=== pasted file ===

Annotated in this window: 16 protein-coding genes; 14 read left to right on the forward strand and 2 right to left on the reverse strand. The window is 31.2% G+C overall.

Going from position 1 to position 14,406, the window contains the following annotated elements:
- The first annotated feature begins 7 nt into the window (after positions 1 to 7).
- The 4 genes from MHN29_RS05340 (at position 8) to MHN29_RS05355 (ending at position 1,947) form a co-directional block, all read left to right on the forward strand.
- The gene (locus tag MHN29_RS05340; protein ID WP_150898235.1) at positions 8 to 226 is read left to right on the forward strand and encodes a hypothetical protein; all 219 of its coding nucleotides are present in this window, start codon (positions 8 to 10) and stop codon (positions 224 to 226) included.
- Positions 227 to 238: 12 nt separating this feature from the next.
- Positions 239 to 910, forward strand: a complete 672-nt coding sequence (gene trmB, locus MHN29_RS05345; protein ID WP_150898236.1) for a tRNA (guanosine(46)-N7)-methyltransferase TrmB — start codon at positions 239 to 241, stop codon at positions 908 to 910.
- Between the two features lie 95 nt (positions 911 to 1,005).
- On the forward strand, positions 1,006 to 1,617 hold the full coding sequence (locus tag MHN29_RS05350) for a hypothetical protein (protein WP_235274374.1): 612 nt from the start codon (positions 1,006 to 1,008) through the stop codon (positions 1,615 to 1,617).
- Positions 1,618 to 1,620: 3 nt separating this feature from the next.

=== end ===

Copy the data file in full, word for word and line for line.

Annotated in this window: 16 protein-coding genes; 14 read left to right on the forward strand and 2 right to left on the reverse strand. The window is 31.2% G+C overall.

Going from position 1 to position 14,406, the window contains the following annotated elements:
- The first annotated feature begins 7 nt into the window (after positions 1 to 7).
- The 4 genes from MHN29_RS05340 (at position 8) to MHN29_RS05355 (ending at position 1,947) form a co-directional block, all read left to right on the forward strand.
- The gene (locus tag MHN29_RS05340; protein ID WP_150898235.1) at positions 8 to 226 is read left to right on the forward strand and encodes a hypothetical protein; all 219 of its coding nucleotides are present in this window, start codon (positions 8 to 10) and stop codon (positions 224 to 226) included.
- Positions 227 to 238: 12 nt separating this feature from the next.
- Positions 239 to 910, forward strand: a complete 672-nt coding sequence (gene trmB, locus MHN29_RS05345; protein ID WP_150898236.1) for a tRNA (guanosine(46)-N7)-methyltransferase TrmB — start codon at positions 239 to 241, stop codon at positions 908 to 910.
- Between the two features lie 95 nt (positions 911 to 1,005).
- On the forward strand, positions 1,006 to 1,617 hold the full coding sequence (locus tag MHN29_RS05350) for a hypothetical protein (protein WP_235274374.1): 612 nt from the start codon (positions 1,006 to 1,008) through the stop codon (positions 1,615 to 1,617).
- Positions 1,618 to 1,620: 3 nt separating this feature from the next.